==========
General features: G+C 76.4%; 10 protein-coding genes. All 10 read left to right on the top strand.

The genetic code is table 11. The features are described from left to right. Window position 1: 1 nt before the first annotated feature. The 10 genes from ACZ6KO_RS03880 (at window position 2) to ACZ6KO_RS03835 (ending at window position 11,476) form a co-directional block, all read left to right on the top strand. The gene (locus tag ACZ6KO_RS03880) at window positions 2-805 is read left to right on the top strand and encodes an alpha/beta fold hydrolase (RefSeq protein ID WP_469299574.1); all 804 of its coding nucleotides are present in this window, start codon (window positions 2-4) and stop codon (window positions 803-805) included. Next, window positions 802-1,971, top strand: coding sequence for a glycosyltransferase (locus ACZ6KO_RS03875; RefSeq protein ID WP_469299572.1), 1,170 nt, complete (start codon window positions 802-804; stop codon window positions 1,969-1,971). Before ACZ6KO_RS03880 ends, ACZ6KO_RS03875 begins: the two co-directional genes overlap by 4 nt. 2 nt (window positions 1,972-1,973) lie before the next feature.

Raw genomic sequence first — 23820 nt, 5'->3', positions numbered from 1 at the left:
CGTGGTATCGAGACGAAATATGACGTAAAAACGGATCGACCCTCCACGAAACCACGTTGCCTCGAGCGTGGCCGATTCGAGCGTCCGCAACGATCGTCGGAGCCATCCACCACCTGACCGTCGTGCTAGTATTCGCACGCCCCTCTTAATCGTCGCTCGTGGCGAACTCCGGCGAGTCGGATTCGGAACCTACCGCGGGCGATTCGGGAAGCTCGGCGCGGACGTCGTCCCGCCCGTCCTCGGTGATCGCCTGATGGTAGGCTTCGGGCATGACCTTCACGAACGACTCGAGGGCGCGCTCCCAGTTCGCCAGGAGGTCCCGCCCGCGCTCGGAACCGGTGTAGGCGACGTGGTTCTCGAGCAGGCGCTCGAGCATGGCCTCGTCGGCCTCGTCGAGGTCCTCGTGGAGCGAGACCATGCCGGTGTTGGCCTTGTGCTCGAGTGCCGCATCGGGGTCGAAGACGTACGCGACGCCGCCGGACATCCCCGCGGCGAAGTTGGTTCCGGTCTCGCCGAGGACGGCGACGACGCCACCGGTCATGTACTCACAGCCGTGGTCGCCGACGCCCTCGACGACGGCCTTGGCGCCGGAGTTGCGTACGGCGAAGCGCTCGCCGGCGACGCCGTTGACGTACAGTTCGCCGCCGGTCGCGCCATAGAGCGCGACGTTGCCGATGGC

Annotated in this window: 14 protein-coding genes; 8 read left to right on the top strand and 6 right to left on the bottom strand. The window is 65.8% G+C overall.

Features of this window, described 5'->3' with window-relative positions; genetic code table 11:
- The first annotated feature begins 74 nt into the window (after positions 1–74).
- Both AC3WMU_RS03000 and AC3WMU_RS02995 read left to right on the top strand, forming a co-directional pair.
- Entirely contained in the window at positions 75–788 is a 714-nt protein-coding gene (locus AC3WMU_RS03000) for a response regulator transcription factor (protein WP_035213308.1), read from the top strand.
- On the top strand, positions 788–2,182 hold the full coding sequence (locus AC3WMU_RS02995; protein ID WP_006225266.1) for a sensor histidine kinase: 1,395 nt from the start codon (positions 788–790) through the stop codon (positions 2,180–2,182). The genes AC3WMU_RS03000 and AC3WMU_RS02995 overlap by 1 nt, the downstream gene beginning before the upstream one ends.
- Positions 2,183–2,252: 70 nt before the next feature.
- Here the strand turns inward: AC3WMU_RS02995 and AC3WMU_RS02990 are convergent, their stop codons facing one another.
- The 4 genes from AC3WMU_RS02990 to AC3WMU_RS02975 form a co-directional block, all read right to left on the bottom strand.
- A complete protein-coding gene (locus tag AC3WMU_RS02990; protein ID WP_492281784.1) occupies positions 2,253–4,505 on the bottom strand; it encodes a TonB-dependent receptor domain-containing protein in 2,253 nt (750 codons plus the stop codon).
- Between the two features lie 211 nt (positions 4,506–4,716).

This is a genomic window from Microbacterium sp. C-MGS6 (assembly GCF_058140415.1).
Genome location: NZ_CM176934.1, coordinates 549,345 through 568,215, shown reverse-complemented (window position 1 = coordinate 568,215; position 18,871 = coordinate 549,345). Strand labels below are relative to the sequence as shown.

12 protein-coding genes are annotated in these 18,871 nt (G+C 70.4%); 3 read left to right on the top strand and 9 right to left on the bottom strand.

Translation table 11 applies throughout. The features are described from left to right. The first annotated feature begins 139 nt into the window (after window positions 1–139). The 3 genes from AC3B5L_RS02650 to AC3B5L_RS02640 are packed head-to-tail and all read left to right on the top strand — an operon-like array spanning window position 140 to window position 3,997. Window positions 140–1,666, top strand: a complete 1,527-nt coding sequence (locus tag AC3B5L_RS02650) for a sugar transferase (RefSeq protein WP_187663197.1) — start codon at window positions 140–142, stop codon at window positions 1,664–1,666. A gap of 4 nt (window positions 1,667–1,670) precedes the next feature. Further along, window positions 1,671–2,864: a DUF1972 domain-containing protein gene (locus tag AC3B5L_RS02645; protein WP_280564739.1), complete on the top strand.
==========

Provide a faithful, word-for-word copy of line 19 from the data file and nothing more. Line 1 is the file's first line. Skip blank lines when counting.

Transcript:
Translation table 11 applies throughout. The features are described from left to right. The first annotated feature begins 139 nt into the window (after window positions 1–139). The 3 genes from AC3B5L_RS02650 to AC3B5L_RS02640 are packed head-to-tail and all read left to right on the top strand — an operon-like array spanning window position 140 to window position 3,997. Window positions 140–1,666, top strand: a complete 1,527-nt coding sequence (locus tag AC3B5L_RS02650) for a sugar transferase (RefSeq protein WP_187663197.1) — start codon at window positions 140–142, stop codon at window positions 1,664–1,666. A gap of 4 nt (window positions 1,667–1,670) precedes the next feature. Further along, window positions 1,671–2,864: a DUF1972 domain-containing protein gene (locus tag AC3B5L_RS02645; protein WP_280564739.1), complete on the top strand.